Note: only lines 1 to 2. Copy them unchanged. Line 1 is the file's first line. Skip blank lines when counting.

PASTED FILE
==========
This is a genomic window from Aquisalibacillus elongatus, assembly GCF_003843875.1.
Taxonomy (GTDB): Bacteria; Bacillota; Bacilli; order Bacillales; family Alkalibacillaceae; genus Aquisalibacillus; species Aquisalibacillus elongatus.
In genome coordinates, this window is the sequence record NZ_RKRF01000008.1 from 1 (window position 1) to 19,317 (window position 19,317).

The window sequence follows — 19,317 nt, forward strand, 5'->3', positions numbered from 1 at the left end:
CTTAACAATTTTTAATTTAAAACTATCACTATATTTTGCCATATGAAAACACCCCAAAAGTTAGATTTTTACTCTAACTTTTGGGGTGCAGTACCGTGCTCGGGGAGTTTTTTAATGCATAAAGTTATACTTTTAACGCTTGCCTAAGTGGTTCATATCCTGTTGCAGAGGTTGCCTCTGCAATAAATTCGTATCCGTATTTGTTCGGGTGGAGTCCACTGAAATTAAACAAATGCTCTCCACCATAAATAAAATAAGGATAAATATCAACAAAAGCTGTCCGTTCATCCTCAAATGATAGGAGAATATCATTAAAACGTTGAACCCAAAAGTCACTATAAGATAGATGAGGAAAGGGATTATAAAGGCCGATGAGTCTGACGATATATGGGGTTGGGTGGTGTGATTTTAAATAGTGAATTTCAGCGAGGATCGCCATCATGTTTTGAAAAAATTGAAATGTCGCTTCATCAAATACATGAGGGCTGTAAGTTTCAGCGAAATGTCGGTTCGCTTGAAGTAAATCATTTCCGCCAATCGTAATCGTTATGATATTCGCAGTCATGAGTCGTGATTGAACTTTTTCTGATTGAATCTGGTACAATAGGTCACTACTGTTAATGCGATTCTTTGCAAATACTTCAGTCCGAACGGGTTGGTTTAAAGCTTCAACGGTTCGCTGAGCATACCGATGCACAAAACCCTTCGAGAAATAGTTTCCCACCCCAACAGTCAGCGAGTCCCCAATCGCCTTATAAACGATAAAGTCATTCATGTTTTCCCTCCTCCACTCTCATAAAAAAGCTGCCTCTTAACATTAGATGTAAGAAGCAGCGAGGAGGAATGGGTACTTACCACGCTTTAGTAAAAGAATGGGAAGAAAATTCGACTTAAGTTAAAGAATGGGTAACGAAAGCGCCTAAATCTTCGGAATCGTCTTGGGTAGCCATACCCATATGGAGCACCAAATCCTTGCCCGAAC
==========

This is a genomic window from Aquisalibacillus elongatus, assembly GCF_003843875.1.
Taxonomy (GTDB): Bacteria; Bacillota; Bacilli; order Bacillales; family Alkalibacillaceae; genus Aquisalibacillus; species Aquisalibacillus elongatus.